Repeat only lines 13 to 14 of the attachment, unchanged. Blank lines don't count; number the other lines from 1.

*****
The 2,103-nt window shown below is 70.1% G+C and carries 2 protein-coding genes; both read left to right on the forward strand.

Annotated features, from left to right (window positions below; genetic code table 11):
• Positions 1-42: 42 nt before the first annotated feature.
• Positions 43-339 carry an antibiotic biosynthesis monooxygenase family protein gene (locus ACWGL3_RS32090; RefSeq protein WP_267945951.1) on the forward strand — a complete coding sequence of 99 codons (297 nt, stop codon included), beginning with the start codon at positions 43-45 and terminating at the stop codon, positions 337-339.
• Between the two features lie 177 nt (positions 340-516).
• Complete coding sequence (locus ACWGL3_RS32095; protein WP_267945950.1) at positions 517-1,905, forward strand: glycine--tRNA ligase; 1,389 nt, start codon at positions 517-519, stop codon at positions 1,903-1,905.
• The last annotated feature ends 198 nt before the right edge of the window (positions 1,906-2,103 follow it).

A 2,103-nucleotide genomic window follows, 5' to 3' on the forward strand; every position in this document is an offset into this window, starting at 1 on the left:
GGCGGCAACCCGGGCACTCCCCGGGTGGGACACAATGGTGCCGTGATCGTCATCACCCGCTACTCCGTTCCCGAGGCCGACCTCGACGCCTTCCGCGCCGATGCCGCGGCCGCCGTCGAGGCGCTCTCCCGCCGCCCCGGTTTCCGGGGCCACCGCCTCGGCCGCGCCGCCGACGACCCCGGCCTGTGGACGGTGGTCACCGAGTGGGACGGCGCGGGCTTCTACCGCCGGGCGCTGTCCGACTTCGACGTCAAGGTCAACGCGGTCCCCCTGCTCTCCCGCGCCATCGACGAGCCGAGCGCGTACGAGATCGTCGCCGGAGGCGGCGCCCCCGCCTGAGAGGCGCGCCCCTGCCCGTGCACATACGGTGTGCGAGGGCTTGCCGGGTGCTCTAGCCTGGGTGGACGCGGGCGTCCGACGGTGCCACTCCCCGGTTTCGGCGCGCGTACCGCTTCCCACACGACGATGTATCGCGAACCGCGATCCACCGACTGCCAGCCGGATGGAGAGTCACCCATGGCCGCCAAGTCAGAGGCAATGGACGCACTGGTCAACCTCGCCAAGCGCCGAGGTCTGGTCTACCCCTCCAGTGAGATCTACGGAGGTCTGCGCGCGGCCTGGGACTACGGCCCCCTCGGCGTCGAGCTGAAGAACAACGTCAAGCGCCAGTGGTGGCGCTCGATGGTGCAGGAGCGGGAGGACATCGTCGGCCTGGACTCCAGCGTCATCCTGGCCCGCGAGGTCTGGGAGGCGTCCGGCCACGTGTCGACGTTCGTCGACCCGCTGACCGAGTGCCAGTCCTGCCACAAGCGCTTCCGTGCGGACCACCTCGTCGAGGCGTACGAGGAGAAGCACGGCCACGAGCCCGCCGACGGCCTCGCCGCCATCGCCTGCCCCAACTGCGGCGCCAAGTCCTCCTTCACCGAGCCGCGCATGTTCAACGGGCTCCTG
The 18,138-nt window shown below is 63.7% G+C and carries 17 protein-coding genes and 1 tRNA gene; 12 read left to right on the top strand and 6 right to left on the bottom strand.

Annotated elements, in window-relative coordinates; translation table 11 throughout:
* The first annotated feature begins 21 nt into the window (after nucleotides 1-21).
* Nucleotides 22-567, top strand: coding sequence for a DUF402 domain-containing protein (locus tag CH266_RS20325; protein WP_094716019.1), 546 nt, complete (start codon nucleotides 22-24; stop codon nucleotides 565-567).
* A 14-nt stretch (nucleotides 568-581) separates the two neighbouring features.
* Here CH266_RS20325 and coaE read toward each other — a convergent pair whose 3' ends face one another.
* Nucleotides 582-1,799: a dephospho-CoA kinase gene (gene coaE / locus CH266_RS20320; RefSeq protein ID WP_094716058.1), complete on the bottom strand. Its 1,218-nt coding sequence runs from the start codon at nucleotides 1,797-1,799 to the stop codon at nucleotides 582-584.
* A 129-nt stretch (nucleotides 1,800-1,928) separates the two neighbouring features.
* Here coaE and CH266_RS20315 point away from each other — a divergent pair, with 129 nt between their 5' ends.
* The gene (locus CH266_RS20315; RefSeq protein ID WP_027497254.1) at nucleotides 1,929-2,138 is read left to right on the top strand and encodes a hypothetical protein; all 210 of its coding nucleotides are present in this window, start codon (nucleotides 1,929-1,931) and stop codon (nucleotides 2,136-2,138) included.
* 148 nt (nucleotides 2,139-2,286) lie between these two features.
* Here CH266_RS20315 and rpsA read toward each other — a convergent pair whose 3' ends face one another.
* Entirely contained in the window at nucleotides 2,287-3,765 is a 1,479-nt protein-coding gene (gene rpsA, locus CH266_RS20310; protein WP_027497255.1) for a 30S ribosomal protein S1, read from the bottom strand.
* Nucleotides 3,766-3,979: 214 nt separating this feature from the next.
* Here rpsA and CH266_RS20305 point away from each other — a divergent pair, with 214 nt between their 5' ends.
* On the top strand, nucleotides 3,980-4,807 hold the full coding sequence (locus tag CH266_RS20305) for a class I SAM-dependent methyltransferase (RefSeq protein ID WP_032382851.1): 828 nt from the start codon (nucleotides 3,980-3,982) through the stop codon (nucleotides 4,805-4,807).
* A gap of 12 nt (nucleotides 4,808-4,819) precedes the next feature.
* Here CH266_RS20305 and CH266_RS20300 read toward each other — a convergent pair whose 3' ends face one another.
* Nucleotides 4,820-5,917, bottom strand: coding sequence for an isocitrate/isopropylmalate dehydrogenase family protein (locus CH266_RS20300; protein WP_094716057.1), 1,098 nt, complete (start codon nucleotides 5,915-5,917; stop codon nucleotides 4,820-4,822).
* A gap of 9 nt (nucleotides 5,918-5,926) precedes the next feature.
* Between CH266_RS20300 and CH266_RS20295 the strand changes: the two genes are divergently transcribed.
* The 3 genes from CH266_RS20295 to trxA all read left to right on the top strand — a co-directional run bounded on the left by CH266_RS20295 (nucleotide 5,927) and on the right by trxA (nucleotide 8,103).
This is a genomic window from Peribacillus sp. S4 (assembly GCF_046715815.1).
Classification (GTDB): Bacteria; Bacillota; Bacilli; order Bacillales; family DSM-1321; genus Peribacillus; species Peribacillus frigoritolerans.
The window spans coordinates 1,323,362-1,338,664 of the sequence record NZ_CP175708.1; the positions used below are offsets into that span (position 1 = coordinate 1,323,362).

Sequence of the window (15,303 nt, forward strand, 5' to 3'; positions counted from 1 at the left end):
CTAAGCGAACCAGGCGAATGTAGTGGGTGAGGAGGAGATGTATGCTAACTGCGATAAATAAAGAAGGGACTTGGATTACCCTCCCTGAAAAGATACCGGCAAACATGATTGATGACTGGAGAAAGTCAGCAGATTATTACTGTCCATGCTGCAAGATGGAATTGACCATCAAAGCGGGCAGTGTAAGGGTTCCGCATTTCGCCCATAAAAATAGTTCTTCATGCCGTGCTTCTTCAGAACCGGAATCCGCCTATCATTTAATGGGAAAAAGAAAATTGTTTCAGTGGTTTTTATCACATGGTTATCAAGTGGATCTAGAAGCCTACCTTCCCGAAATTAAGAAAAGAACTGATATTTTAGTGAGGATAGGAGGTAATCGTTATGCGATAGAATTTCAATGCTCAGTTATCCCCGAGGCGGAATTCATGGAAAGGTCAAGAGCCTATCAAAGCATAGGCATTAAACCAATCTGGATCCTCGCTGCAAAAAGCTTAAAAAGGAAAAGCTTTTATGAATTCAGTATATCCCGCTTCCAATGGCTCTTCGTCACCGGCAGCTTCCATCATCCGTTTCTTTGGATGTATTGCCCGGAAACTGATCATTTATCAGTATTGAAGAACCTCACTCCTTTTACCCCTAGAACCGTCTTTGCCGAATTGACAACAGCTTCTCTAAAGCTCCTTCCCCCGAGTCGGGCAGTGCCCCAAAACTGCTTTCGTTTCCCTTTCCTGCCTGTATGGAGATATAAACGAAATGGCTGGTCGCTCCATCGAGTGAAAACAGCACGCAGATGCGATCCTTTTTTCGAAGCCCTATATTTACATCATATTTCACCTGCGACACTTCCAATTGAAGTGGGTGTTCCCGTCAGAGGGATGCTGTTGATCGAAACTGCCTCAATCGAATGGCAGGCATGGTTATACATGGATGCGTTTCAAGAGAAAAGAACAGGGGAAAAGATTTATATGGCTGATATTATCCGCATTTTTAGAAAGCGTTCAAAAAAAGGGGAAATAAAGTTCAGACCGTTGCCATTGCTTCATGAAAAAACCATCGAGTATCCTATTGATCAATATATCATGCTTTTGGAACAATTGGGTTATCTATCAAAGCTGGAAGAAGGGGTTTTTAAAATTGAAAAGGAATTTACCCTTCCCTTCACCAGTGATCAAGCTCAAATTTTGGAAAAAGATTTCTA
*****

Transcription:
* Nucleotides 22-567, top strand: coding sequence for a DUF402 domain-containing protein (locus tag CH266_RS20325; protein WP_094716019.1), 546 nt, complete (start codon nucleotides 22-24; stop codon nucleotides 565-567).
* A 14-nt stretch (nucleotides 568-581) separates the two neighbouring features.